Battle for the bottom of the barrel?
The New York Jets fly to Cleveland on Sunday to take on the Browns, who have yet to chalk up a tally in the win column this season.
The Jets, who are riding a two game win-streak after beating both Miami and Jacksonville, look to continue their upward trend against one of the league’s worst teams, at least being through a quarter of the season.
With that being said, a young and inexperienced Jets squad shouldn’t call this matchup a win quite yet. The Browns will be looking to point their so far disappointing season in the right direction, and the Jets could present a solid opportunity for them to get that ball rolling, especially if the Green & White decide to slow up on what is perceived to be a weak Cleveland team.
That is what will make this Sunday’s tilt so intriguing. It will be a statement game for both teams. So what should we expect?
While a lot of talk amongst Jets nation revolves around dodging the tanking rumors and building experience for the young players off of good team wins, the Browns bring along their own storylines. I recently sat down with cover32 Browns Managing Editor Conor Agnew to discuss how many of these will clash come Sunday:
Q: At this point in his career, what does Joe Thomas still offer? What do the Jets need to expect from him?
A: Even though he’s getting up there in years, Joe Thomas is consistently rated as one of the top tackles in the league by PFF. It’s not just that though, because Thomas has always meant more to Cleveland. He’s been the biggest bright spot on and off the field year in and year out, and for on the field play and off the field loyalty the Browns should be thankful for Joe Thomas.
As for the Jets, they’re going to have a hard time beating his pass blocking if they only scheme one defender against him. Kizer does hold onto the ball much too long, so I wouldn’t be surprised if the Jets got 5+ sacks in this game—just not through Thomas.
Joe Thomas is still dominating 💪 pic.twitter.com/2q594QaMTt
— Pro Football Focus (@PFF) October 5, 2017
Q: The Browns offense remains to be somewhat of a struggle. With Isaiah Crowell failing to produce, and Duke Johnson Jr. seeing more action in the passing game, what do the Browns need to do to successfully utilize their valuable weapons?
A: It’s interesting that you use the term “weapons,” because this Browns offense has been horrendous, especially last week against the Bengals. With regards to the running backs, at this point Crowell is like the big gun that the Browns wave around to distract from the tiny, loaded gun they have taped to their bloody back in Duke Johnson (the Jets being Hans Gruber in this metaphor I guess). Though Crowell breaking out would help the Browns offense a ton, Duke Johnson has been the more dynamic player all season. With how terrible the Cleveland receiving corp is, those two are the closest thing the Browns have to weapons.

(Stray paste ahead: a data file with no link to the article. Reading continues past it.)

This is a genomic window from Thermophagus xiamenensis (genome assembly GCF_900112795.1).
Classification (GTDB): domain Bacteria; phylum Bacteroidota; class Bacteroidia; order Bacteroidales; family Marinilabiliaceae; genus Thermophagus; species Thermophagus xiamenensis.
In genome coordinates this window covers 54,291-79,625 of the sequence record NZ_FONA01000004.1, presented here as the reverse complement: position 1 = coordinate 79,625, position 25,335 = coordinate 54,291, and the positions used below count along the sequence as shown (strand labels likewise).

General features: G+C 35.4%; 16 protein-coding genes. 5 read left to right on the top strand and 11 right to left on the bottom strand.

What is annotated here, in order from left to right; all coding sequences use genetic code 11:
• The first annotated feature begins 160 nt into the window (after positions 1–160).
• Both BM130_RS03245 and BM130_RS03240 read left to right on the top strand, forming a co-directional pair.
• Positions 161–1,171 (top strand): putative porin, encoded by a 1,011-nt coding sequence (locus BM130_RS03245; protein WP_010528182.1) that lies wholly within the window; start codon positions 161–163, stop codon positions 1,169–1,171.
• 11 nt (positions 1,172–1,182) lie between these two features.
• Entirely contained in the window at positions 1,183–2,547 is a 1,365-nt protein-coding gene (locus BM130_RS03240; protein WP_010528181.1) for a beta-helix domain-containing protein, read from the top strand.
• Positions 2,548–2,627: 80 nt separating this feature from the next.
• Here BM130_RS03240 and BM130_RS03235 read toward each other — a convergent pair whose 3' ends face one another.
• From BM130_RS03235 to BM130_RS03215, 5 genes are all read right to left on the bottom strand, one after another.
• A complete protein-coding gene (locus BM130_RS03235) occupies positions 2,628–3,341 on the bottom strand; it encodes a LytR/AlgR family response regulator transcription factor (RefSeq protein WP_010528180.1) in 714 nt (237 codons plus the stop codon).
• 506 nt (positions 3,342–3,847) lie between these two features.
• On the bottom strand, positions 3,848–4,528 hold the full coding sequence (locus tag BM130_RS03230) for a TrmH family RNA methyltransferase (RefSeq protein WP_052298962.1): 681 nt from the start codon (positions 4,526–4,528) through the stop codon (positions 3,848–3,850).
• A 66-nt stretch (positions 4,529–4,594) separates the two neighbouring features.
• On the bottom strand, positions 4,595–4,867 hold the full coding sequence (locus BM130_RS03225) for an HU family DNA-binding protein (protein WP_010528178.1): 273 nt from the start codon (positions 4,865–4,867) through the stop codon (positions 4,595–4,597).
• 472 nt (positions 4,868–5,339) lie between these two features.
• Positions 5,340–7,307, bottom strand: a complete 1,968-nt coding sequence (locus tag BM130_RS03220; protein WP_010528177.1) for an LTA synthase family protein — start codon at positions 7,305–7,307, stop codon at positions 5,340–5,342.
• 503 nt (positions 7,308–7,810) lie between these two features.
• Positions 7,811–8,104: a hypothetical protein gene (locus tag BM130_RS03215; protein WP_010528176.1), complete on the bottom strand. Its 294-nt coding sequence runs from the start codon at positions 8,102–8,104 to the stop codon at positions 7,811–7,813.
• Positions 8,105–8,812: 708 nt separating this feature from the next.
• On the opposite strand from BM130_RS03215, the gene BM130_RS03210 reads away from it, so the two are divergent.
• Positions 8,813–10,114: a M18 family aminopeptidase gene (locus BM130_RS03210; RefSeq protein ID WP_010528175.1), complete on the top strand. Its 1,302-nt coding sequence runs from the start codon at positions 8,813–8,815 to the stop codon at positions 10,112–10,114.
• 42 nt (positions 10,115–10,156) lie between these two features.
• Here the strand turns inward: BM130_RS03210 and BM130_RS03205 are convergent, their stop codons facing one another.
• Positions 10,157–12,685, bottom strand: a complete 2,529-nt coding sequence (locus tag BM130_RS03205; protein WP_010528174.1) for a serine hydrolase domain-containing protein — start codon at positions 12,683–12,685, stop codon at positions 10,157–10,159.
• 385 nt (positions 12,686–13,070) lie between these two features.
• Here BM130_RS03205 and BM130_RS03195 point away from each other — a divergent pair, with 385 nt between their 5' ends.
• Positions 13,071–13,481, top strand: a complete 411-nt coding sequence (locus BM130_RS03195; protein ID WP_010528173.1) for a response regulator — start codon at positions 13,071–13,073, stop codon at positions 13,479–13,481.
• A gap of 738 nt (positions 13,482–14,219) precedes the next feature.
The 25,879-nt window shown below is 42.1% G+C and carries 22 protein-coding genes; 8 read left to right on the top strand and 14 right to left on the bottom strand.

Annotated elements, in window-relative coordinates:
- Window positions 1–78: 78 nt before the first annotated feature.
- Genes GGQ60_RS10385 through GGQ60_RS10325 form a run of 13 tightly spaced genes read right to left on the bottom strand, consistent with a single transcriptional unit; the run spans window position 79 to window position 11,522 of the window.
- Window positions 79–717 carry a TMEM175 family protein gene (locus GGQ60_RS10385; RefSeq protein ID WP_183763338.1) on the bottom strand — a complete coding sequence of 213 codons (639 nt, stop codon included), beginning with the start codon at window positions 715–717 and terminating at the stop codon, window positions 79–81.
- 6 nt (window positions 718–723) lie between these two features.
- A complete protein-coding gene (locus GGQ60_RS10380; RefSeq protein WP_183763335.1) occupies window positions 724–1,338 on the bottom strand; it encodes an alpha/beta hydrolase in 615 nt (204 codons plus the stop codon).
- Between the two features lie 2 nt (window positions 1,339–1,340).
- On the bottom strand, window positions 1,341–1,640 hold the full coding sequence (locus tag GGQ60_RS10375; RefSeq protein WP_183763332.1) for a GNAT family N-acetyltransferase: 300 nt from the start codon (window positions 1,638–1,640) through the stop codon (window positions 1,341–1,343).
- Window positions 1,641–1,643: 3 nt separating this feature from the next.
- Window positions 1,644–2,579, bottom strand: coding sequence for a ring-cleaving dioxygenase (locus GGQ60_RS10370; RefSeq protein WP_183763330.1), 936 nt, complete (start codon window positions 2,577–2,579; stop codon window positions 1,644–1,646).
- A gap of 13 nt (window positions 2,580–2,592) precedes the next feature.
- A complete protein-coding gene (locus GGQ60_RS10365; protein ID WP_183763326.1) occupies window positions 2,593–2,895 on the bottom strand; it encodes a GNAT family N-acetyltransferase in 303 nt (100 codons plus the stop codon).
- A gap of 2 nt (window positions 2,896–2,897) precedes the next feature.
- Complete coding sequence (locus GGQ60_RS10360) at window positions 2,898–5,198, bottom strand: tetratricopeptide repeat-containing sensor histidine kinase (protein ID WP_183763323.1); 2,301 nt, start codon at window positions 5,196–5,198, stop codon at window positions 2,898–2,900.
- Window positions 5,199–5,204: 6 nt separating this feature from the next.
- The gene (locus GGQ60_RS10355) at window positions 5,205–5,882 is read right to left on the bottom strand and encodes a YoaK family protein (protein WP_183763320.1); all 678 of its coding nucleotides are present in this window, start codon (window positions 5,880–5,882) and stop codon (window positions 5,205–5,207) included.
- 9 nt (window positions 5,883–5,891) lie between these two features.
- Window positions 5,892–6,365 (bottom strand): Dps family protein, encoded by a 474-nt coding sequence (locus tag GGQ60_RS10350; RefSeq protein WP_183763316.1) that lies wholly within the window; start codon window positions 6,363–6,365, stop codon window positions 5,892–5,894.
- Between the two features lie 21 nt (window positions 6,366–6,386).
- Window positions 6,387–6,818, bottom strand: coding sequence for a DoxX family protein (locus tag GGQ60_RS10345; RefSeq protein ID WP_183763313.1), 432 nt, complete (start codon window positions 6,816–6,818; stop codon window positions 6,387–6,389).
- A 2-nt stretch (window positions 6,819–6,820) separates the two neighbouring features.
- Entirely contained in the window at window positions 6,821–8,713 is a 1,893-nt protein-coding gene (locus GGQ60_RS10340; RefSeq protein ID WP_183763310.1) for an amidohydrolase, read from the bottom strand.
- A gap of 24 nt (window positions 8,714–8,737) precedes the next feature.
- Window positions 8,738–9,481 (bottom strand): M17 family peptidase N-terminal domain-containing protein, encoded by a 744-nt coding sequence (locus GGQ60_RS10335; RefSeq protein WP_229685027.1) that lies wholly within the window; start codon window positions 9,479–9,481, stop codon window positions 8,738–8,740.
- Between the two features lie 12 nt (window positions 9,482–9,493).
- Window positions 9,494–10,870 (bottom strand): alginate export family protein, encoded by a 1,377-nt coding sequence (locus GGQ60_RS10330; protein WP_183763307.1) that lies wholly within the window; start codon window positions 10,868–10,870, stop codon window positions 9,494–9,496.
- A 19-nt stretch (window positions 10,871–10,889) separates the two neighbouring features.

Q: Kizer has been up and down so far this season. Should the Browns plan to stick it out with him? If so, how long before they need to readdress the position?
A: I wasn’t a fan of Kizer when the Browns drafted him, but since he’s come to Cleveland he’s grown on me. He’s shown some good things: scrambling ability, an amazing arm, toughness and a work ethic that’s a far cry from the utter nonsense of Johnny Manziel. Whether or not he turns into a franchise quarterback remains to be seen; he’s had moments throughout the season that are very impressive, but also moments where he takes an absurd sack or just puts the ball in the wrong place that make you question whether he is actually the guy.
To be fair to Kizer, he’s been thrown to the wolves and it shows. He needs to quicken his release and improve his decision making if he wants to make it in this league, but both of those are typical rookie problems and nothing to get too worried about. The Browns should definitely stand by him for the season, but if they’re sitting in the first round staring at a QB they like, draft him too. There are far worse problems to have than a competition between two talented, young, quarterbacks.
— Conor Agnew (@theconoragnew) October 4, 2017
Q: The Browns have a nice mix of young and veteran play at the defensive level. Who do you have being the Browns’ defensive key come Sunday against New York?
A: As of now Jamie Collins is still in concussion protocol, so I think the key to this Browns defense is going to come down to returning Danny Shelton to stuff the run up the middle and young linebacker Joe Schobert, who started the season with a bang but has since seen his play falter a little. I think the Browns secondary can keep up with the Jets receivers, so the key to stopping the New York offense is going to come down to stopping the running attack.
Andy Dalton and the Bengals destroy the Browns